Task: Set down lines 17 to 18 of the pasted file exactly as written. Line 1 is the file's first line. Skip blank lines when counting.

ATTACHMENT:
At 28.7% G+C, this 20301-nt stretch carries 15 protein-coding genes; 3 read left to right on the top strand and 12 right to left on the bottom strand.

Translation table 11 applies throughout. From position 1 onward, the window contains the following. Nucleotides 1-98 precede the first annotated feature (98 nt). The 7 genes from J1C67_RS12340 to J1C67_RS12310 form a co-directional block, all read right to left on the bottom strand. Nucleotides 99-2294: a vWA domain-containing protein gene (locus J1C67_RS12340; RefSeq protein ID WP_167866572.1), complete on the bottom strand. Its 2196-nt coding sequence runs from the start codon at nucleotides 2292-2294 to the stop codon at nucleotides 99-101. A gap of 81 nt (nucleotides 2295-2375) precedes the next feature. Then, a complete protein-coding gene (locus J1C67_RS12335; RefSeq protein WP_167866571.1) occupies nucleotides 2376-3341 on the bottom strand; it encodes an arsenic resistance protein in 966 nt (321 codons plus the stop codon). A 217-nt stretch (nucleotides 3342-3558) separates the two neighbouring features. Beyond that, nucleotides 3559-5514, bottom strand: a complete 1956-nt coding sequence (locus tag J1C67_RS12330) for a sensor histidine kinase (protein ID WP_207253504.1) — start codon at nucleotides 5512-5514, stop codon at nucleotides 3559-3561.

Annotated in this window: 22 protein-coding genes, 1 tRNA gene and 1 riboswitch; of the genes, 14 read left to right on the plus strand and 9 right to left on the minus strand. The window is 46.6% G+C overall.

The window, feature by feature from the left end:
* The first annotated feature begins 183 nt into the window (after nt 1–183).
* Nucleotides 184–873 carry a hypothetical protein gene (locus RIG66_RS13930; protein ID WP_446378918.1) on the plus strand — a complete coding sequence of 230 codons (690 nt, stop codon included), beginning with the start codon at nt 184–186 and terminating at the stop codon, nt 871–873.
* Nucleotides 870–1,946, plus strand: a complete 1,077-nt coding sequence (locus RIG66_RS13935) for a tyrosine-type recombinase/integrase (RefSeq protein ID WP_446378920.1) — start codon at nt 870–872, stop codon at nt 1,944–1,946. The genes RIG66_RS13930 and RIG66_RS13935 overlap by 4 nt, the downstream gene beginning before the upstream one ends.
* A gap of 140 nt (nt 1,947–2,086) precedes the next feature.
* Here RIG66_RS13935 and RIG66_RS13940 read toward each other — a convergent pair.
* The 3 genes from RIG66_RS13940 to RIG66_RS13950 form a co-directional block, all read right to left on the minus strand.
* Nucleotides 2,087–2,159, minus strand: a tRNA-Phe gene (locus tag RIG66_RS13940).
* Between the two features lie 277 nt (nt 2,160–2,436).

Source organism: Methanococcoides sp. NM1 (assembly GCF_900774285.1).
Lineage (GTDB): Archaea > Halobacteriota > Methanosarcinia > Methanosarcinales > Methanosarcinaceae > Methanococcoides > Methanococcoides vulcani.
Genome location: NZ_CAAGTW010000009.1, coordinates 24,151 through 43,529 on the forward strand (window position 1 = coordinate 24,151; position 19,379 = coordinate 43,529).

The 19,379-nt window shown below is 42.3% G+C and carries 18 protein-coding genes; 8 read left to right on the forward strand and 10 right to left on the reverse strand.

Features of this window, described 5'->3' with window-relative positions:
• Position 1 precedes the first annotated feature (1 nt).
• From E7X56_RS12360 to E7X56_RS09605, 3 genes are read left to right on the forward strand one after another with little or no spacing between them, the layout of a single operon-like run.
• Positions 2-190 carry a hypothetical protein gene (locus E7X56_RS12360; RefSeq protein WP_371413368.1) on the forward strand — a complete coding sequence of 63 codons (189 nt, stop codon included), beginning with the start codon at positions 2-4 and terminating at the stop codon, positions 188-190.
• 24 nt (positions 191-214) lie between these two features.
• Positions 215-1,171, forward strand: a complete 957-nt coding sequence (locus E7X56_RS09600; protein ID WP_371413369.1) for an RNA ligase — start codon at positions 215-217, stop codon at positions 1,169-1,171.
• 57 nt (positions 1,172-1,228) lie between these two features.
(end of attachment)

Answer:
Features of this window, described 5'->3' with window-relative positions:
• Position 1 precedes the first annotated feature (1 nt).